In a recent article in this journal, Fedderke and Vaze (2001:436-473)
undertook an analysis of the extent and effects of trade liberalisation in South
Africa during the 1990s. The study (hereafter referred to as the FV study)
quantifies the extent of trade (tariff) liberalisation in SA using a measure of
the effective protection rate (ERF). Based on their ERP calculations the FV
study finds that "more of South Africa's output is protected by tariffs in 1998
than in 1988", and hence deduces from this that, "the much-hyped liberalization of the South African economy has not been fully realized" (Fedderke and Vaze, 2001:447). The purpose of this paper is to ascertain if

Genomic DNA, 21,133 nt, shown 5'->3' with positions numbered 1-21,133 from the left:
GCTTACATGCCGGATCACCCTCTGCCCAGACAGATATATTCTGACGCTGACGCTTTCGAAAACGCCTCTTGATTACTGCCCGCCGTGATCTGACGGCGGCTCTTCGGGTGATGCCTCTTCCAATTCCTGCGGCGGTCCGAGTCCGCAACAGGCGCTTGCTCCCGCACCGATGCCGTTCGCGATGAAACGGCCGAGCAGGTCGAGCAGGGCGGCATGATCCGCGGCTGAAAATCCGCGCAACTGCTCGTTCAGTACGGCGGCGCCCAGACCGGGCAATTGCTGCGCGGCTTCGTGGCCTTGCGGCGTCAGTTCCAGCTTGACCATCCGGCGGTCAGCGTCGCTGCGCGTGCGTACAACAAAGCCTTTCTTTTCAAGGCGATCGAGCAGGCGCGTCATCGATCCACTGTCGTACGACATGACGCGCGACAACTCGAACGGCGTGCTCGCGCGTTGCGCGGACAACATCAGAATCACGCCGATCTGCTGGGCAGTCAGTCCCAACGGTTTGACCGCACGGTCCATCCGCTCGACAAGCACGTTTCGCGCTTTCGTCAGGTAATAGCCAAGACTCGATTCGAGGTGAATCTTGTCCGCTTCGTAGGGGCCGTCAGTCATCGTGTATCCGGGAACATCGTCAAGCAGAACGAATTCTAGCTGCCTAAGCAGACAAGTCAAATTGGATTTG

this is indeed the case and if new evidence exists that gives more complete answers.
The first part of the paper provides a brief overview of some theoretical
considerations relating to the measurement of ERP and its use as an indicator
of the extent of trade liberalisation. The second part documents the tariff
liberalisation undertaken by South Africa during the 1990s. ERP calculations
are undertaken in part three and these are compared to those in the FV study.
Some conclusions are drawn in the last section.